What Star Trek taught us about the future of IoT

  • Posted on March 19, 2018
  • Estimated reading time 5 minutes
future of IoT

This article was originally written by Avanade alum John Hollinger.

In 1968, the Star Trek episode “Is there in truth no beauty” ran for the first time. In that episode, an alien came aboard who was so horrific to look at that for a human to lay eyes on them would drive the human immediately insane. This entity was accompanied by a human who seemed, for whatever reason, to be immune to this effect. However later in the episode, we learn that this “immunity” was because the companion was blind and only appeared sighted to those around her because of the thousands of sensors embedded in her garments, which were communicating with an implant in her brain. In fact, she had better sight that most because her sensors could detect exact distance, precise color, exact speed of movement, etc.

Scroll forward about 50 years. In "Origin" by Dan Brown (author of the Da Vinci Code), the reader is taken on a journey that ends with (spoiler alert: skip to next paragraph immediately if you don’t want to know) the prediction that technology and mankind will evolve together into a new species. The argument is made that while humans took thousands of years between evolutionary steps, technology is accomplishing the same result in mere months. It also puts forth that the natural integration of man and machine is inevitable (getting a vision of the Borg yet?)

In 1968, this was complete fantasy and utterly impossible to imagine – today it is a different story. We already have devices, which embed in living tissue that can participate in what we think of as the Internet of Things (IoT). Not sure? Think about drug pump implants or ID chips (we already do this with pets and some human trials have begun. Note: most recent was an organization experimenting with embedding a chip that contained your “payment mechanism” – you literally just wave your arm over the reader to pay).

So, what do these things have in common? The Internet of Things, which is real and exploding at an accelerating rate. This is in part because this concept has been considered by humans for decades. However, there is a catch with IoT.

As you may recall (or have read) Digital Equipment Corporation coined the phrase “the network is the computer,” which at the time no one was quite sure what the heck they meant, but in retrospect it is quite insightful. Take the IoT example – the value isn’t in one IoT device, or 10, or even 100, but rather in the 1,000’s that will be available and the degree to which these will reduce human work effort, improve decision making, and improve profitability, quality, and responsiveness of our corporate entities.

We must ask ourselves, what is the “play” for Avanade in this brave new world? Well assuming no one has quite yet created the implant that will allow these devices to transfer data with the most personal of all computers (your brain), what happens next?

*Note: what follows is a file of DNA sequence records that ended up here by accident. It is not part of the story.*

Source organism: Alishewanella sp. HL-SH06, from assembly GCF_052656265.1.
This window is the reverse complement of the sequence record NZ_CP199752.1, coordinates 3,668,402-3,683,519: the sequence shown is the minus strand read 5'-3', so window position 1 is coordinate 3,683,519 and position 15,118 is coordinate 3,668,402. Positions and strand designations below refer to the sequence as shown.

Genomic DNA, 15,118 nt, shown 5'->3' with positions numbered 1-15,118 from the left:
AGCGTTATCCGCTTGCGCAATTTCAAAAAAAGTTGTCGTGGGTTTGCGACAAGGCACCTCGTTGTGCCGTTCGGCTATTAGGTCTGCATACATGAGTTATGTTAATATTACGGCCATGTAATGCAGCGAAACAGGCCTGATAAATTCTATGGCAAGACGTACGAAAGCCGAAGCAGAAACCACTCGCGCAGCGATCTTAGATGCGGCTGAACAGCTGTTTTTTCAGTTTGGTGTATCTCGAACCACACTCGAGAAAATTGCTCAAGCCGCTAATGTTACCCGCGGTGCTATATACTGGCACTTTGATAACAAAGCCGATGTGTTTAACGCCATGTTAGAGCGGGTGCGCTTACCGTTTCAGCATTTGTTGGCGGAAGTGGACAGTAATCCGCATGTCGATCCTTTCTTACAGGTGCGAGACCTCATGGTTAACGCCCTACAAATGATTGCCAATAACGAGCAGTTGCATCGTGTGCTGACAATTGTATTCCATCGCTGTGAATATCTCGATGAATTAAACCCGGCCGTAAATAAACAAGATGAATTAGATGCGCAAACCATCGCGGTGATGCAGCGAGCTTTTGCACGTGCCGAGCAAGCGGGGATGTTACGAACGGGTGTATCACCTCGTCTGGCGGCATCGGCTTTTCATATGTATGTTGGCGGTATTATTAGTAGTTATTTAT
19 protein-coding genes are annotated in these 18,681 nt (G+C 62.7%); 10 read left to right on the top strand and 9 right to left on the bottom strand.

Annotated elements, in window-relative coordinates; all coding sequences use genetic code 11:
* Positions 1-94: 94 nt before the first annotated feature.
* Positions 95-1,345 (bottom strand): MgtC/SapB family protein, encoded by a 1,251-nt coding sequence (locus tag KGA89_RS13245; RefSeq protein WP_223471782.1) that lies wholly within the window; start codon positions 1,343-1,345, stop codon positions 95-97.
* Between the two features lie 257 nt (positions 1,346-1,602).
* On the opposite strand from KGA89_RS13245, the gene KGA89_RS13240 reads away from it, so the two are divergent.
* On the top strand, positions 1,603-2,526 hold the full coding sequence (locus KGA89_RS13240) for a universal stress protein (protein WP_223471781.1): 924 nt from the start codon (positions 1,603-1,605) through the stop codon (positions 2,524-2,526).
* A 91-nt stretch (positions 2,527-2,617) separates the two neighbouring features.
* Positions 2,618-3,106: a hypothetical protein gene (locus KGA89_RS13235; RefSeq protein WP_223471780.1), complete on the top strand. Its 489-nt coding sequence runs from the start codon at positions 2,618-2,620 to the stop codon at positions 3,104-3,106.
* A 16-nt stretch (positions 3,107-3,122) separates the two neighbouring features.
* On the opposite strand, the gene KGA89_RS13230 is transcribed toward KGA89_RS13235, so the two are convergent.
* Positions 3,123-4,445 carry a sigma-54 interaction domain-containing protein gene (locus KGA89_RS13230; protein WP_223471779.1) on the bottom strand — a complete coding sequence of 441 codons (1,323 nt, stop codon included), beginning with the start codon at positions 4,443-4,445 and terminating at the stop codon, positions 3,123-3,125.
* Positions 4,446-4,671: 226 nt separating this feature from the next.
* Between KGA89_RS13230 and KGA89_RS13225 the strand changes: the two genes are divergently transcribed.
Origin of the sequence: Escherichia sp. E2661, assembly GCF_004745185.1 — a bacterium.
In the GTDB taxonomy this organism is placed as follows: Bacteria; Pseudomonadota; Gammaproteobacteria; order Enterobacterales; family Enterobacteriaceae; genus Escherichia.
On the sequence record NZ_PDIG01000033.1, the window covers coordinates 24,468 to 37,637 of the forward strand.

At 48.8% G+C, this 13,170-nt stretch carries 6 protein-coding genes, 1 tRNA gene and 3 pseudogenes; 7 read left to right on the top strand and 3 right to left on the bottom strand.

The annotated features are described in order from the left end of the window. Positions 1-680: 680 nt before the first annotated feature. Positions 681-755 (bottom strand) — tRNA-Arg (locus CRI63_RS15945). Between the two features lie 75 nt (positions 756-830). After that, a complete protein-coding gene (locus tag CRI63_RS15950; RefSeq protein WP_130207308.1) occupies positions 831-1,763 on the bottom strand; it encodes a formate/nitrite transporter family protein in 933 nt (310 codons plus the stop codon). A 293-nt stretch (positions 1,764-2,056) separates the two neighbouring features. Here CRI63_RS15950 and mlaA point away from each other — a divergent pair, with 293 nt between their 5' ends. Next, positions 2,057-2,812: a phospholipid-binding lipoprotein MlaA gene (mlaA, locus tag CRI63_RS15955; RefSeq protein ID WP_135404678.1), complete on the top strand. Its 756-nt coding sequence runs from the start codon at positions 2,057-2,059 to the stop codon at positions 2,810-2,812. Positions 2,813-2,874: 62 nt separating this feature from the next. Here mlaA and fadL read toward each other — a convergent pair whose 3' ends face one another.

Let’s look at this from both the individual and the corporate perspective.

From a corporate perspective we will likely see a progression that includes:

  • Rapid expansion of the number of IoT devices in the “network”
  • Continuation of applications making transactional decisions based on interacting with an individual IoT device (ex: think Caterpillar equipment has a part wearing out and an IoT device contacts Caterpillar to notify them – this currently exists and has for some time). This message is received, analyzed, routed to the appropriate dealership, and a technician shows up on site to replace the necessary part.
  • Data aggregation points will emerge. I shy away from calling them data warehouses because I don’t think they will look like the data warehouses we are familiar with. It will be closer to trying to emulate the human brain storing “memories.” These data aggregation points will be used to do longitudinal analysis of the data. Imagine for a moment that my database of memories for Caterpillar, not only stores “failure events,” but stores weather/environmental conditions. Perhaps during analysis, we find that specific part X fails 30% earlier when operated in a hot/humid environment. Now we can provide proactive guidance to our clients to conduct preventative maintenance well in advance.
  • IoT devices will communicate amongst themselves – again in a large construction vehicle there may be dozens of IoT sensors. In some form they have to communicate (perhaps some form of on-board collection and preliminary analysis device) to determine if immediate action, right there on the spot, should be recommended.
  • Finally, the data completes the loop and machine learning kicks in full speed – at this point we have a network of IoT devices that are getting “smarter” and more efficient.

The skills that Avanade experts will need here are clearly infrastructure-centric (making this network function while protecting it from outside forces), development (creating the code to receive IoT messages and process them), data analytics and machine learning (taking the mountains of data we will get from IoT devices and, in essence, trying as best we can to emulate the human brain’s decision-making), and lastly, intelligent automation (the likely next-best action based on input from IoT devices will likely be a route transaction that can be initiated by some form of Bot).

This world is coming – and everything we do is squarely in the path of it succeeding. Get ready!

Oh, on a personal note – I’m waiting for my brain implant but until then look for more and more IoT devices to use your smart phone as the electronic representation of you – and who knows, 50 years from now they talk about smart phones as quaint devices like we talk about rotary phones, because by then that technology may have “evolved” to become an integral part of Novo Human 😊.

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